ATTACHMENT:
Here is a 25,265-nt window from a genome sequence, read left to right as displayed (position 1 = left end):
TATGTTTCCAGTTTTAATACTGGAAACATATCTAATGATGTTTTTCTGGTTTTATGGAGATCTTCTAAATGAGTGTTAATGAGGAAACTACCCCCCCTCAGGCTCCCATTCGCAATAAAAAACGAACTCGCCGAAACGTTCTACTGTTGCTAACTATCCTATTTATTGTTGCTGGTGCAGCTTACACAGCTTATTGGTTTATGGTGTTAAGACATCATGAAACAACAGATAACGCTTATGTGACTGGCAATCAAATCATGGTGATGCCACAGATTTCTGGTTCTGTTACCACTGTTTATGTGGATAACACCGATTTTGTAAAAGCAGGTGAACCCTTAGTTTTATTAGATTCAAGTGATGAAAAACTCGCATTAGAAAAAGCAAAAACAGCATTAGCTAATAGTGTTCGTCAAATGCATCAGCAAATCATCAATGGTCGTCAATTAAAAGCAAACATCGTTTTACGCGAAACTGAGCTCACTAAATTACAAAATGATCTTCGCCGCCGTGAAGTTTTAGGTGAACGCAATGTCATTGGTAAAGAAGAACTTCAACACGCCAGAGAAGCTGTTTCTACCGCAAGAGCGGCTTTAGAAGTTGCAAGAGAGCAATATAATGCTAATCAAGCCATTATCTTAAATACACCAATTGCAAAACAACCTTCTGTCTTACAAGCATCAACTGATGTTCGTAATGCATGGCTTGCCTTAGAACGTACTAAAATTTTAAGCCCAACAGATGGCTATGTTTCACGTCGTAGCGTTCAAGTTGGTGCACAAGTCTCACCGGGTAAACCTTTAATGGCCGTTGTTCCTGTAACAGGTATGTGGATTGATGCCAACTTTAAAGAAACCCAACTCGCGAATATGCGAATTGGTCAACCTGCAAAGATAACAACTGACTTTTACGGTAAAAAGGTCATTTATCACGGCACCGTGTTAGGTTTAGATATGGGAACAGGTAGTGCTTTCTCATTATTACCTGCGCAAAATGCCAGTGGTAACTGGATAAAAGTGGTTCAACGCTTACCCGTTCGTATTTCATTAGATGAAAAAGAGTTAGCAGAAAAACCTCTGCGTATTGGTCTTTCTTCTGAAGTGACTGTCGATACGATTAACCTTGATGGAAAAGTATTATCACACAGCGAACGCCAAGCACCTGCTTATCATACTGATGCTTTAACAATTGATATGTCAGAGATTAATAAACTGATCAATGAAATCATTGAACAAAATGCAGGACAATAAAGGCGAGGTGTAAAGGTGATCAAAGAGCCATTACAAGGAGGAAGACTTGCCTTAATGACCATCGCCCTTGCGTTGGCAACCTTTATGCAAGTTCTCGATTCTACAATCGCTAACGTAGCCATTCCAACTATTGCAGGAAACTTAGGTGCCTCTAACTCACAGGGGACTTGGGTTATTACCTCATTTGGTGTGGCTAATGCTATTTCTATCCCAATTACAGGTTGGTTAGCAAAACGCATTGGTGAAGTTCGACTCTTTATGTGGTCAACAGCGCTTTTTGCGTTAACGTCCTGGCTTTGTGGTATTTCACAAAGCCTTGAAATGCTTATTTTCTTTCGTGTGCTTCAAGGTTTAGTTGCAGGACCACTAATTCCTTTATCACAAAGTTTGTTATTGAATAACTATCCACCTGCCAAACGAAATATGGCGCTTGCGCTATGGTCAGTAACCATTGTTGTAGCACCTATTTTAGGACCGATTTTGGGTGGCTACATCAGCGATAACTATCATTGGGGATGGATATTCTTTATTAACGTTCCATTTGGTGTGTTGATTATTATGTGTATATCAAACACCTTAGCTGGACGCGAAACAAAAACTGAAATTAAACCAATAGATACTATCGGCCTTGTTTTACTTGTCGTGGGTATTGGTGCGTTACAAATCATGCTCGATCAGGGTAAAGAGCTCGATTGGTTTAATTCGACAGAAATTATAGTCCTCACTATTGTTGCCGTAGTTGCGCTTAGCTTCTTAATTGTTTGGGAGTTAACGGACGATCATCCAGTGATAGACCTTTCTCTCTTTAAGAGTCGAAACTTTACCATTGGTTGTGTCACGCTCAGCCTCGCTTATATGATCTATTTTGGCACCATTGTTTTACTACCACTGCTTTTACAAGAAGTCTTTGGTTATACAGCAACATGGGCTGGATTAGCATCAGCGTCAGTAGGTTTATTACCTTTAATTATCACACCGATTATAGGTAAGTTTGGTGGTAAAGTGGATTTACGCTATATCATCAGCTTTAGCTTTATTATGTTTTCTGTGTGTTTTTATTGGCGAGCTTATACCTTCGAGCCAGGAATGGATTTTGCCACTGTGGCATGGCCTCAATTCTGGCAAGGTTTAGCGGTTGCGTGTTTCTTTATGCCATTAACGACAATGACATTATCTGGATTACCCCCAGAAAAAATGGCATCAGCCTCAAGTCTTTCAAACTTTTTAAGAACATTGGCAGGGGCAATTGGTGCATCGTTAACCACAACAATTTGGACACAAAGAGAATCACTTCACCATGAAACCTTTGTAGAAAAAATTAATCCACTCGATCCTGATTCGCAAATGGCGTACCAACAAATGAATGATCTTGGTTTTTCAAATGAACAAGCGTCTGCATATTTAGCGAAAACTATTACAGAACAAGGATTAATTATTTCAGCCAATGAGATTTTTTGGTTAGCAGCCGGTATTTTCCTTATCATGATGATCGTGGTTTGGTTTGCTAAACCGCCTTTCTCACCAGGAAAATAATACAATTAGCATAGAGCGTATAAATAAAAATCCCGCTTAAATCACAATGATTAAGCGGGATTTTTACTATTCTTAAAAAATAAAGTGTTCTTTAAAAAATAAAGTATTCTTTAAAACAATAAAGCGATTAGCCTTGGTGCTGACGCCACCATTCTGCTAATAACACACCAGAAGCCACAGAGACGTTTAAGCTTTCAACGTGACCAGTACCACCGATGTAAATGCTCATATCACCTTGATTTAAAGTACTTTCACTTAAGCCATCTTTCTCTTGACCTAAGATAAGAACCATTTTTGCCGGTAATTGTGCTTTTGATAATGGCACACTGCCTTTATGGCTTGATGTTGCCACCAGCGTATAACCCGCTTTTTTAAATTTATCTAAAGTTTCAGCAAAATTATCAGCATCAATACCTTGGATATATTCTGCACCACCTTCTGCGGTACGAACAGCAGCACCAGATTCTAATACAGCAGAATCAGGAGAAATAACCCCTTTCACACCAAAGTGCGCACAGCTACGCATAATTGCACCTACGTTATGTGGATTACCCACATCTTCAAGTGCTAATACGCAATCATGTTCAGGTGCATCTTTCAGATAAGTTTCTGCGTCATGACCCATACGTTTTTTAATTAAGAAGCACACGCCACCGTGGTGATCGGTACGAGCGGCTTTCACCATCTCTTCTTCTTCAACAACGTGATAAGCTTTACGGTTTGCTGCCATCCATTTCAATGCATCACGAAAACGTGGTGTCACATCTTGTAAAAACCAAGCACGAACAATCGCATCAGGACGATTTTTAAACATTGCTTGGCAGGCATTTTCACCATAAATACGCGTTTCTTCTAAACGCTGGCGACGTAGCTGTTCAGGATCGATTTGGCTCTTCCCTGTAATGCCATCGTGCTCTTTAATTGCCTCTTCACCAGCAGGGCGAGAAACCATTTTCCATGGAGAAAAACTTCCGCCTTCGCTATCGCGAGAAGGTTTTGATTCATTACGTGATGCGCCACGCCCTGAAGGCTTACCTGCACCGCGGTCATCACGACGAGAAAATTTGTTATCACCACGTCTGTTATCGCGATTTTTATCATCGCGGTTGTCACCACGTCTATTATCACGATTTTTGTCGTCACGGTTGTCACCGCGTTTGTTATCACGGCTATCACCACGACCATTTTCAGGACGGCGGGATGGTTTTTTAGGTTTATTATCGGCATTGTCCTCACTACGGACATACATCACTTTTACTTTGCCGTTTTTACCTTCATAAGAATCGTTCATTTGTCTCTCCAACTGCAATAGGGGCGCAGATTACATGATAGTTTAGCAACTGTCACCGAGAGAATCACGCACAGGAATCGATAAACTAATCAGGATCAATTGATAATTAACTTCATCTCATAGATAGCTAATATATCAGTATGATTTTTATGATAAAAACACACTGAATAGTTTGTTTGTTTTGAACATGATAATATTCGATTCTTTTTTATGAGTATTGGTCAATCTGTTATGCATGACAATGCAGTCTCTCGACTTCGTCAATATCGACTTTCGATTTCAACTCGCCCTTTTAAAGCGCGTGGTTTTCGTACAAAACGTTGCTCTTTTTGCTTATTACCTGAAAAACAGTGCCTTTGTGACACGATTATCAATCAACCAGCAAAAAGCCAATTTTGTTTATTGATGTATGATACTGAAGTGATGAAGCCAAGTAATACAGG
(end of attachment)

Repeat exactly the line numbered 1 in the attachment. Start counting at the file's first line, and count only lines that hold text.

Here is a 25,265-nt window from a genome sequence, read left to right as displayed (position 1 = left end):